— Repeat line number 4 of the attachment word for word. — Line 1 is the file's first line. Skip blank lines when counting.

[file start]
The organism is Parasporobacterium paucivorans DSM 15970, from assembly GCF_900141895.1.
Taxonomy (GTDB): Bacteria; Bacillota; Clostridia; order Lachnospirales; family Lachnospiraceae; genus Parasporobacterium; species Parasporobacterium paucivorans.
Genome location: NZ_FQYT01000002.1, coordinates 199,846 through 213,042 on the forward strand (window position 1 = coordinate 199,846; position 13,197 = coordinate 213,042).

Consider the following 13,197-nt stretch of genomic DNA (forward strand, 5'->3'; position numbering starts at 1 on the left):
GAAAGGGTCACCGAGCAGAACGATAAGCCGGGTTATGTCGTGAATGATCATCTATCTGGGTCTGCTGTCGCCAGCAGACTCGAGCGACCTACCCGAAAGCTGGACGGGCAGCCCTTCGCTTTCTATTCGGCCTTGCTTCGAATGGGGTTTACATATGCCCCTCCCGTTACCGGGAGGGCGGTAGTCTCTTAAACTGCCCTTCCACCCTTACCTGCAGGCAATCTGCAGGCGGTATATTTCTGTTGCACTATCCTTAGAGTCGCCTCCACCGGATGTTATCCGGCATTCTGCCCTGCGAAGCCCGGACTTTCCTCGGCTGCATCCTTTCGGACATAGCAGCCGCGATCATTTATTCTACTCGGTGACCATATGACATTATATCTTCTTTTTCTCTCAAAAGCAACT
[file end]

Consider the following 13,197-nt stretch of genomic DNA (forward strand, 5'->3'; position numbering starts at 1 on the left):